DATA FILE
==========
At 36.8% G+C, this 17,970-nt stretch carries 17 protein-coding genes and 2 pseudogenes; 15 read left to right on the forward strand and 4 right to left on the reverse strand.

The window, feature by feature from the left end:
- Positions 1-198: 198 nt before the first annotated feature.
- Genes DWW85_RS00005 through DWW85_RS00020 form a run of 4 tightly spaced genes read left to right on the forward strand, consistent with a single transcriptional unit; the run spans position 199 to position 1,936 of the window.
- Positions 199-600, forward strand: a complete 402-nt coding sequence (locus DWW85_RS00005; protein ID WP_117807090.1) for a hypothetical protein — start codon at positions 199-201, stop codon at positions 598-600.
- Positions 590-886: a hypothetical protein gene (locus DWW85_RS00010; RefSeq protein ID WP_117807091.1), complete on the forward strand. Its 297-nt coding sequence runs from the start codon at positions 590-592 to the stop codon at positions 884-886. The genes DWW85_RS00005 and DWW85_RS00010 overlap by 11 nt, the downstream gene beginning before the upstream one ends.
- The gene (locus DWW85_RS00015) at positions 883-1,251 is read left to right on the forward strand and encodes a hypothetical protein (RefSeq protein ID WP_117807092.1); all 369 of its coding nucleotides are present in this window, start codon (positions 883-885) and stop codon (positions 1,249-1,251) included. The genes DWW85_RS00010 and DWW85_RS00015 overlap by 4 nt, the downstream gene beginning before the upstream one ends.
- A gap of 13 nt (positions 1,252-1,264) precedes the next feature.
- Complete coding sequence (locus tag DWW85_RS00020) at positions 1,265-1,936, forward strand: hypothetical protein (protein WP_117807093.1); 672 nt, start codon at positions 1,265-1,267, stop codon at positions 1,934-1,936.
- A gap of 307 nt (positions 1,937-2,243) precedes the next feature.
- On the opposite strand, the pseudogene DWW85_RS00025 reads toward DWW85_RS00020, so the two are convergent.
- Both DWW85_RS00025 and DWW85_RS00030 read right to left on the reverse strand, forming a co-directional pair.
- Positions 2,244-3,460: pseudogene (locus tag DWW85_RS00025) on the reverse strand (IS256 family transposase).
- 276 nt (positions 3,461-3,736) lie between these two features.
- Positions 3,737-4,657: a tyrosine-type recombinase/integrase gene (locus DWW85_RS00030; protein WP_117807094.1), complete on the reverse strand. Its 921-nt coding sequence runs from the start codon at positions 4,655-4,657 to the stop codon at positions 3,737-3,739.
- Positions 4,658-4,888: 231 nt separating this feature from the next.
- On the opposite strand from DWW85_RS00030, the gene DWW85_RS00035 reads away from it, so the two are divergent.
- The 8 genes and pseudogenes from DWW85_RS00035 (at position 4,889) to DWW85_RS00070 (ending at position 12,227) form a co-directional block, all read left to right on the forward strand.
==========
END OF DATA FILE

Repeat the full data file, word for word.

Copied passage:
At 36.8% G+C, this 17,970-nt stretch carries 17 protein-coding genes and 2 pseudogenes; 15 read left to right on the forward strand and 4 right to left on the reverse strand.

The window, feature by feature from the left end:
- Positions 1-198: 198 nt before the first annotated feature.
- Genes DWW85_RS00005 through DWW85_RS00020 form a run of 4 tightly spaced genes read left to right on the forward strand, consistent with a single transcriptional unit; the run spans position 199 to position 1,936 of the window.
- Positions 199-600, forward strand: a complete 402-nt coding sequence (locus DWW85_RS00005; protein ID WP_117807090.1) for a hypothetical protein — start codon at positions 199-201, stop codon at positions 598-600.
- Positions 590-886: a hypothetical protein gene (locus DWW85_RS00010; RefSeq protein ID WP_117807091.1), complete on the forward strand. Its 297-nt coding sequence runs from the start codon at positions 590-592 to the stop codon at positions 884-886. The genes DWW85_RS00005 and DWW85_RS00010 overlap by 11 nt, the downstream gene beginning before the upstream one ends.
- The gene (locus DWW85_RS00015) at positions 883-1,251 is read left to right on the forward strand and encodes a hypothetical protein (RefSeq protein ID WP_117807092.1); all 369 of its coding nucleotides are present in this window, start codon (positions 883-885) and stop codon (positions 1,249-1,251) included. The genes DWW85_RS00010 and DWW85_RS00015 overlap by 4 nt, the downstream gene beginning before the upstream one ends.
- A gap of 13 nt (positions 1,252-1,264) precedes the next feature.
- Complete coding sequence (locus tag DWW85_RS00020) at positions 1,265-1,936, forward strand: hypothetical protein (protein WP_117807093.1); 672 nt, start codon at positions 1,265-1,267, stop codon at positions 1,934-1,936.
- A gap of 307 nt (positions 1,937-2,243) precedes the next feature.
- On the opposite strand, the pseudogene DWW85_RS00025 reads toward DWW85_RS00020, so the two are convergent.
- Both DWW85_RS00025 and DWW85_RS00030 read right to left on the reverse strand, forming a co-directional pair.
- Positions 2,244-3,460: pseudogene (locus tag DWW85_RS00025) on the reverse strand (IS256 family transposase).
- 276 nt (positions 3,461-3,736) lie between these two features.
- Positions 3,737-4,657: a tyrosine-type recombinase/integrase gene (locus DWW85_RS00030; protein WP_117807094.1), complete on the reverse strand. Its 921-nt coding sequence runs from the start codon at positions 4,655-4,657 to the stop codon at positions 3,737-3,739.
- Positions 4,658-4,888: 231 nt separating this feature from the next.
- On the opposite strand from DWW85_RS00030, the gene DWW85_RS00035 reads away from it, so the two are divergent.
- The 8 genes and pseudogenes from DWW85_RS00035 (at position 4,889) to DWW85_RS00070 (ending at position 12,227) form a co-directional block, all read left to right on the forward strand.